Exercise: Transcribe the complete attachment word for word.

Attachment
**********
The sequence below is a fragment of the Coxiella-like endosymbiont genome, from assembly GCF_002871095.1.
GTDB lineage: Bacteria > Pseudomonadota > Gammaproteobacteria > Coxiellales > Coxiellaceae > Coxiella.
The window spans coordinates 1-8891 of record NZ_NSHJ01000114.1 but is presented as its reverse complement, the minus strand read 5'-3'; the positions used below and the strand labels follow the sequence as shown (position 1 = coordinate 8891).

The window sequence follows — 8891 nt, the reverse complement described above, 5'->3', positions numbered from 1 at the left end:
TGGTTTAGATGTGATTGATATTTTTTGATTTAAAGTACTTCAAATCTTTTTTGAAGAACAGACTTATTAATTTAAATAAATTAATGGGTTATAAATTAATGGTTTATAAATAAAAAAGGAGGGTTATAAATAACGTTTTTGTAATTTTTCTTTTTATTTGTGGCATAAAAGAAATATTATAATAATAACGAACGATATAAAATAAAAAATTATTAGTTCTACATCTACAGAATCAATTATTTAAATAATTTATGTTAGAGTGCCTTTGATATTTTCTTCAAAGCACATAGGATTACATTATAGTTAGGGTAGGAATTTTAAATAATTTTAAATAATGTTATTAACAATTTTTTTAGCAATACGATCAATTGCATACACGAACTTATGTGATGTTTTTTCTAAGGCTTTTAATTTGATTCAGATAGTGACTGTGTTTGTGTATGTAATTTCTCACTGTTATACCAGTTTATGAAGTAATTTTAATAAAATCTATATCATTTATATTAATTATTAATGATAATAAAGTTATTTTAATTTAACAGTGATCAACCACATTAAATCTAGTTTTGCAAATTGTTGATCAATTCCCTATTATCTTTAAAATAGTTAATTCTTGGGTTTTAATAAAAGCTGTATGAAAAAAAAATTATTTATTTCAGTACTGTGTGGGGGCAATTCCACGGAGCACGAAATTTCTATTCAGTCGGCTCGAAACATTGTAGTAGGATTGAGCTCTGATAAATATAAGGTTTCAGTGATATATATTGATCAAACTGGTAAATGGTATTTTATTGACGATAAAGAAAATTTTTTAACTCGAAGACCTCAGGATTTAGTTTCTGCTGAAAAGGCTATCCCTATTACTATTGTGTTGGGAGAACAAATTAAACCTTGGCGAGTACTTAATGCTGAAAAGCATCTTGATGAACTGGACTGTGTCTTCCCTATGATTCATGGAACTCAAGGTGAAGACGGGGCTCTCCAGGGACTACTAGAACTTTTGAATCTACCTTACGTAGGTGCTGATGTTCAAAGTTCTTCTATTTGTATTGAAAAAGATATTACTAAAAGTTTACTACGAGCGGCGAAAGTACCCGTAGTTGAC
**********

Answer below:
The sequence below is a fragment of the Coxiella-like endosymbiont genome, from assembly GCF_002871095.1.
GTDB lineage: Bacteria > Pseudomonadota > Gammaproteobacteria > Coxiellales > Coxiellaceae > Coxiella.
The window spans coordinates 1-8891 of record NZ_NSHJ01000114.1 but is presented as its reverse complement, the minus strand read 5'-3'; the positions used below and the strand labels follow the sequence as shown (position 1 = coordinate 8891).

The window sequence follows — 8891 nt, the reverse complement described above, 5'->3', positions numbered from 1 at the left end:
TGGTTTAGATGTGATTGATATTTTTTGATTTAAAGTACTTCAAATCTTTTTTGAAGAACAGACTTATTAATTTAAATAAATTAATGGGTTATAAATTAATGGTTTATAAATAAAAAAGGAGGGTTATAAATAACGTTTTTGTAATTTTTCTTTTTATTTGTGGCATAAAAGAAATATTATAATAATAACGAACGATATAAAATAAAAAATTATTAGTTCTACATCTACAGAATCAATTATTTAAATAATTTATGTTAGAGTGCCTTTGATATTTTCTTCAAAGCACATAGGATTACATTATAGTTAGGGTAGGAATTTTAAATAATTTTAAATAATGTTATTAACAATTTTTTTAGCAATACGATCAATTGCATACACGAACTTATGTGATGTTTTTTCTAAGGCTTTTAATTTGATTCAGATAGTGACTGTGTTTGTGTATGTAATTTCTCACTGTTATACCAGTTTATGAAGTAATTTTAATAAAATCTATATCATTTATATTAATTATTAATGATAATAAAGTTATTTTAATTTAACAGTGATCAACCACATTAAATCTAGTTTTGCAAATTGTTGATCAATTCCCTATTATCTTTAAAATAGTTAATTCTTGGGTTTTAATAAAAGCTGTATGAAAAAAAAATTATTTATTTCAGTACTGTGTGGGGGCAATTCCACGGAGCACGAAATTTCTATTCAGTCGGCTCGAAACATTGTAGTAGGATTGAGCTCTGATAAATATAAGGTTTCAGTGATATATATTGATCAAACTGGTAAATGGTATTTTATTGACGATAAAGAAAATTTTTTAACTCGAAGACCTCAGGATTTAGTTTCTGCTGAAAAGGCTATCCCTATTACTATTGTGTTGGGAGAACAAATTAAACCTTGGCGAGTACTTAATGCTGAAAAGCATCTTGATGAACTGGACTGTGTCTTCCCTATGATTCATGGAACTCAAGGTGAAGACGGGGCTCTCCAGGGACTACTAGAACTTTTGAATCTACCTTACGTAGGTGCTGATGTTCAAAGTTCTTCTATTTGTATTGAAAAAGATATTACTAAAAGTTTACTACGAGCGGCGAAAGTACCCGTAGTTGAC